Employers should be given the option to create 'trial periods' in order to see if flexible work arrangements are right for them.
That's according to a report by the Flexible Working Commission, cited by hrmagazine.co.uk, which suggests that all employees should be given the right to request flexible working and that any regulation regarding the practice must be 'clear and concise' as possible.
Commission chair David Frost believes an increasing number of firms are open to the idea of flexible working in an age where the health of an employee's work/life balance is constantly in question.
He stated, cited by personneltoday.com: "Those companies that weathered the downturn best and are returning to growth the quickest are the ones where management and workers come together to develop new ways of operating."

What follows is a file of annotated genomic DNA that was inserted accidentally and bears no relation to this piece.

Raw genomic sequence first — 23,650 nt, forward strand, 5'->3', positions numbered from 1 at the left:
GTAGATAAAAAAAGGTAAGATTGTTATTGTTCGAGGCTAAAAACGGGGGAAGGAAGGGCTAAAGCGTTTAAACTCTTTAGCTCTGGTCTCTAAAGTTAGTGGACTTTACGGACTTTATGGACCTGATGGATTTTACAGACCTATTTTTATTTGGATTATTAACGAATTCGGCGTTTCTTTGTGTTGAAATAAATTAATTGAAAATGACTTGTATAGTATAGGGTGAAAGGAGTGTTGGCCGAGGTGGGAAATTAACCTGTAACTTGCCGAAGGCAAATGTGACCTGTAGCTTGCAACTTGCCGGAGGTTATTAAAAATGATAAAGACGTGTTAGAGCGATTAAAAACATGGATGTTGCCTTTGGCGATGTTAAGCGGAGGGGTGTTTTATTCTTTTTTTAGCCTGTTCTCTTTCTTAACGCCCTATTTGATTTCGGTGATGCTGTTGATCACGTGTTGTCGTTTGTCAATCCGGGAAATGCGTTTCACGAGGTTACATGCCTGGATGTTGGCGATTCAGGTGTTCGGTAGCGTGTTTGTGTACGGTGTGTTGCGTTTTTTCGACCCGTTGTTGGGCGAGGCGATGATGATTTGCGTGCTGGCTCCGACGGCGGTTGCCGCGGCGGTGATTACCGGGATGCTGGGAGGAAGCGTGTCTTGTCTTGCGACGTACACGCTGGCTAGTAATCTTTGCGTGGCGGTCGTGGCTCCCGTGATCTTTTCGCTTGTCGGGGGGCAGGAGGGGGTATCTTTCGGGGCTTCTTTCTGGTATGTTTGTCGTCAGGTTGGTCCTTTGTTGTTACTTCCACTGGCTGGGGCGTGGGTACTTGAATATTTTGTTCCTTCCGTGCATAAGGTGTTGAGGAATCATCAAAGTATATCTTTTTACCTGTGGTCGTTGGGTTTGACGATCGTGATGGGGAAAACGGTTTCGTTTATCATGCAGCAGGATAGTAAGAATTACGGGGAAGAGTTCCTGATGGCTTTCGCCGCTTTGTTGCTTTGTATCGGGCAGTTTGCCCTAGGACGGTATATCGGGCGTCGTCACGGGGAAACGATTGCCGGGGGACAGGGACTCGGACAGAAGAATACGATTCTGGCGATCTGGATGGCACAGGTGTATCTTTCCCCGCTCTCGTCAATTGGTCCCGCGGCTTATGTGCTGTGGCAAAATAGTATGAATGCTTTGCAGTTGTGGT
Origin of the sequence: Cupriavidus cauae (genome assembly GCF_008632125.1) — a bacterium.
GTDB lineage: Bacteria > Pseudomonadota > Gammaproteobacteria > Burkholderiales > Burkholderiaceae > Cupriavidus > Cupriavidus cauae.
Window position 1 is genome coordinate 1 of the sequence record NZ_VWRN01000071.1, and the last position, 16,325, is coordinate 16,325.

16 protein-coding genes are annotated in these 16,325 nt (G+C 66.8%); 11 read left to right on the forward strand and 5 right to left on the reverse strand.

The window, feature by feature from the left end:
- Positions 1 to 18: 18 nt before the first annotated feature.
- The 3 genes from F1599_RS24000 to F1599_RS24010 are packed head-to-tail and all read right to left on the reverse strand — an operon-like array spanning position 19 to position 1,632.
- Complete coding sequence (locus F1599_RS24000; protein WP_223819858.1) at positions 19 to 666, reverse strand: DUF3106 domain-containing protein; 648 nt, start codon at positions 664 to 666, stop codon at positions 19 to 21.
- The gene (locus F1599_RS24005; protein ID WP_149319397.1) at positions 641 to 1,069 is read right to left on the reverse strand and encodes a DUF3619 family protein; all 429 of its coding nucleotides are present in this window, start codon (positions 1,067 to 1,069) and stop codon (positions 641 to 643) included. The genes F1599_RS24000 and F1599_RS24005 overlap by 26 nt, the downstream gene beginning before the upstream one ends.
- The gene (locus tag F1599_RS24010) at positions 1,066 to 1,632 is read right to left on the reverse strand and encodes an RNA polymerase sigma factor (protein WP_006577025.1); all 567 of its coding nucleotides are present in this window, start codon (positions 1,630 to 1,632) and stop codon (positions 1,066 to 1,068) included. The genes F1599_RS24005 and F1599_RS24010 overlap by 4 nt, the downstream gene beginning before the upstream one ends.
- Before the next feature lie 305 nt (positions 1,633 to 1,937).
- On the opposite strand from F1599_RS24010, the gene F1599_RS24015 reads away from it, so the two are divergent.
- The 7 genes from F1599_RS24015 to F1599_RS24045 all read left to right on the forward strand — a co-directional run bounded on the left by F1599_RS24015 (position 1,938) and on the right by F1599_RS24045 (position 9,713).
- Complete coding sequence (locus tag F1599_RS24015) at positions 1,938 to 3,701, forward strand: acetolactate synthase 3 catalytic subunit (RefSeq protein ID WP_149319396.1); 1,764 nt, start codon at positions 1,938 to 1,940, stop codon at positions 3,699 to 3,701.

Currently, there is no 'universal right' for any employee to work flexibly, but firms have a duty to 'seriously consider' any application to work flexibly from staff who have a caring responsibility.
However, flexible working can have a positive effect on an employee's work/life balance, which may help to boost productivity and morale - something for leaders struggling running a family business to consider.
Jon Goodchild, head of HR at nuclear tech firm Nuvia, would let employees work flexibly regardless of whether any rule of implemented: "If the right to request didn't exist, we'd be just as flexible."